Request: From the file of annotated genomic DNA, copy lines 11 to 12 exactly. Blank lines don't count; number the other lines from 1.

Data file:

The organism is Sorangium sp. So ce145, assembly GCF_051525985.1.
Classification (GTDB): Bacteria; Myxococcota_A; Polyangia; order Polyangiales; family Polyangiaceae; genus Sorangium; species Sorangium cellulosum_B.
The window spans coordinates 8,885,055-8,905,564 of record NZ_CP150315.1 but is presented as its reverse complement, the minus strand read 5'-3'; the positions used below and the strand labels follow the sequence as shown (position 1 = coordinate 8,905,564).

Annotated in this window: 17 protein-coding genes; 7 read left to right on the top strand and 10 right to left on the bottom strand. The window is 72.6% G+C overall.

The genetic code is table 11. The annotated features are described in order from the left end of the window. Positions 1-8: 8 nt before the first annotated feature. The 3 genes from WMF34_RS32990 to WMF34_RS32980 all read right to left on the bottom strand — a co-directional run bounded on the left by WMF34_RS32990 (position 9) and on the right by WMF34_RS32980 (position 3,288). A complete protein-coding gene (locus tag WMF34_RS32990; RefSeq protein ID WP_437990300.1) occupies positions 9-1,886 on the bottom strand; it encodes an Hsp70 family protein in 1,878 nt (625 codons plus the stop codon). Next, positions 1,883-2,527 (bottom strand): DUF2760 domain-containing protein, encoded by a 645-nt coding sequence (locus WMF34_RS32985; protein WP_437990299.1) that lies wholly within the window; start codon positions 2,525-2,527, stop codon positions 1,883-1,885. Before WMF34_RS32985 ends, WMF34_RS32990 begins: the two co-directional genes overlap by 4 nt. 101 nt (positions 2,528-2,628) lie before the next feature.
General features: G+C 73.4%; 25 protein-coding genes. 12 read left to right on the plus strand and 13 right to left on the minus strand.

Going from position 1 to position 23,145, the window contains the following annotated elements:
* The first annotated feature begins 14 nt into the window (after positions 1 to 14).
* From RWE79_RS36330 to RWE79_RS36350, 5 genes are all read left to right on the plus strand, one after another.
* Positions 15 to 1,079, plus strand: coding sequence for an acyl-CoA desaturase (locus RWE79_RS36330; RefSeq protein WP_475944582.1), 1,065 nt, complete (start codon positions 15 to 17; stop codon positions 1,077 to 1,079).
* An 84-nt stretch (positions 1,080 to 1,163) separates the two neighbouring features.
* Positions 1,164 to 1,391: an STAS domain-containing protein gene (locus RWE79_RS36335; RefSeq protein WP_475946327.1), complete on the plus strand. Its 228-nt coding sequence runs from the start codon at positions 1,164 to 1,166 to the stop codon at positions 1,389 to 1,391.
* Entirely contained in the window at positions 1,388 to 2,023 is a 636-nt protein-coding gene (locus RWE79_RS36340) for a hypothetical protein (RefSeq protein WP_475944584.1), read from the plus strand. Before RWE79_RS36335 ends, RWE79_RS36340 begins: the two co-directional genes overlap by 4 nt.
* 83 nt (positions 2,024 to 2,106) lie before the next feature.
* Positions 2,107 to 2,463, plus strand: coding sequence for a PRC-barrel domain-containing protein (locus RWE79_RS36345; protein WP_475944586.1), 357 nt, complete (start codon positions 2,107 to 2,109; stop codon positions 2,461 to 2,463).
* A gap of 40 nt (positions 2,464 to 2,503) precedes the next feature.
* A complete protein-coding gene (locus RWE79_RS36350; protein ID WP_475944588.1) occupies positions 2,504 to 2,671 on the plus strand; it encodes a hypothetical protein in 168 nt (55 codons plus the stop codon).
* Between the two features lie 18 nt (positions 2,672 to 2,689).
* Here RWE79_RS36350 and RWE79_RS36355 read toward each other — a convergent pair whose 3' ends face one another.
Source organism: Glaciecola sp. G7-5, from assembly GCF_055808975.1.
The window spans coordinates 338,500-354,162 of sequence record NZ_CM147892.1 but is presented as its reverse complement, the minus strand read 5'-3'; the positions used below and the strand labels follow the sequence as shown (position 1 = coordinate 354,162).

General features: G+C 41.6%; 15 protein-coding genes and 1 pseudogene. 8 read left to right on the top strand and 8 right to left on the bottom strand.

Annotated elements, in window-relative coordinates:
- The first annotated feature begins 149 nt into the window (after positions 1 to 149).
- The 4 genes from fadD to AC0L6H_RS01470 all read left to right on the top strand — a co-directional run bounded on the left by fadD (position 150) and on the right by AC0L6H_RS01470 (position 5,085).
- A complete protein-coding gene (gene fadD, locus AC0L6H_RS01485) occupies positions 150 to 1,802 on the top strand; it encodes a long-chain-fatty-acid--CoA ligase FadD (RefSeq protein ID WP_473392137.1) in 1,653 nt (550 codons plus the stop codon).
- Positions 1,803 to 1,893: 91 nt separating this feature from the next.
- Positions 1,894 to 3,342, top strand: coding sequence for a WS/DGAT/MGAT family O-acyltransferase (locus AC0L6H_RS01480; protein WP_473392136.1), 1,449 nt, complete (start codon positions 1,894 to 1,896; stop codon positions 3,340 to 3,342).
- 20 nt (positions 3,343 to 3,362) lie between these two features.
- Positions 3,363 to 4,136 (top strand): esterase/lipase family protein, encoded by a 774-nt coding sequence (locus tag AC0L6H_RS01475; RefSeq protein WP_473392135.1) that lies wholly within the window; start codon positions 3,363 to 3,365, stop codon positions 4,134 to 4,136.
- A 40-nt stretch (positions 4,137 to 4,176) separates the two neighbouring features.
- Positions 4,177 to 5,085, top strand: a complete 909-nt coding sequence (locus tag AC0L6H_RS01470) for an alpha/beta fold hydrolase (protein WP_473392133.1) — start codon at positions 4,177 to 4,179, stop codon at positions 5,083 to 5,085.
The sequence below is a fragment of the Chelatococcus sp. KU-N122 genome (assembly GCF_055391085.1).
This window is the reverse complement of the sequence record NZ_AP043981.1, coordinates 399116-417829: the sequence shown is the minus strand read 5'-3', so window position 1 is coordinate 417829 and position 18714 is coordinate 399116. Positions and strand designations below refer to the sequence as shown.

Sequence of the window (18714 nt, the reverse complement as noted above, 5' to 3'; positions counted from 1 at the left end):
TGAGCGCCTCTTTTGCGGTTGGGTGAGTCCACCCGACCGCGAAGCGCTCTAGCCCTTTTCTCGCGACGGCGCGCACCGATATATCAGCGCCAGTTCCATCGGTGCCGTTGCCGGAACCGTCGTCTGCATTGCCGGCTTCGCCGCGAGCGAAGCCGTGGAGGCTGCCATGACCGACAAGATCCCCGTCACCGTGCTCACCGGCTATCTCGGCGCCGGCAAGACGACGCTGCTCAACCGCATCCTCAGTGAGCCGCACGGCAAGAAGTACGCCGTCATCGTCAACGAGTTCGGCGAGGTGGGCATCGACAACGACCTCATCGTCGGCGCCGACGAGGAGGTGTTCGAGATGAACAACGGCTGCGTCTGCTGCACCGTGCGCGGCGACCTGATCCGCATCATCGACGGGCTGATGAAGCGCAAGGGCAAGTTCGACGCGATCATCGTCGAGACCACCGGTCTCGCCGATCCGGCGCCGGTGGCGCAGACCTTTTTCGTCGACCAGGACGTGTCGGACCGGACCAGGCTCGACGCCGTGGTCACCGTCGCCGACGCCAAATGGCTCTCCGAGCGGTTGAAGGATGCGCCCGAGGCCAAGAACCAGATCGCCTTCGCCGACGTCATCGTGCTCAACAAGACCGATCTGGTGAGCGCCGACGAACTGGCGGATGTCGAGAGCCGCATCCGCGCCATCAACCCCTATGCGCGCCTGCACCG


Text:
* An 84-nt stretch (positions 1,080 to 1,163) separates the two neighbouring features.
* Positions 1,164 to 1,391: an STAS domain-containing protein gene (locus RWE79_RS36335; RefSeq protein WP_475946327.1), complete on the plus strand. Its 228-nt coding sequence runs from the start codon at positions 1,164 to 1,166 to the stop codon at positions 1,389 to 1,391.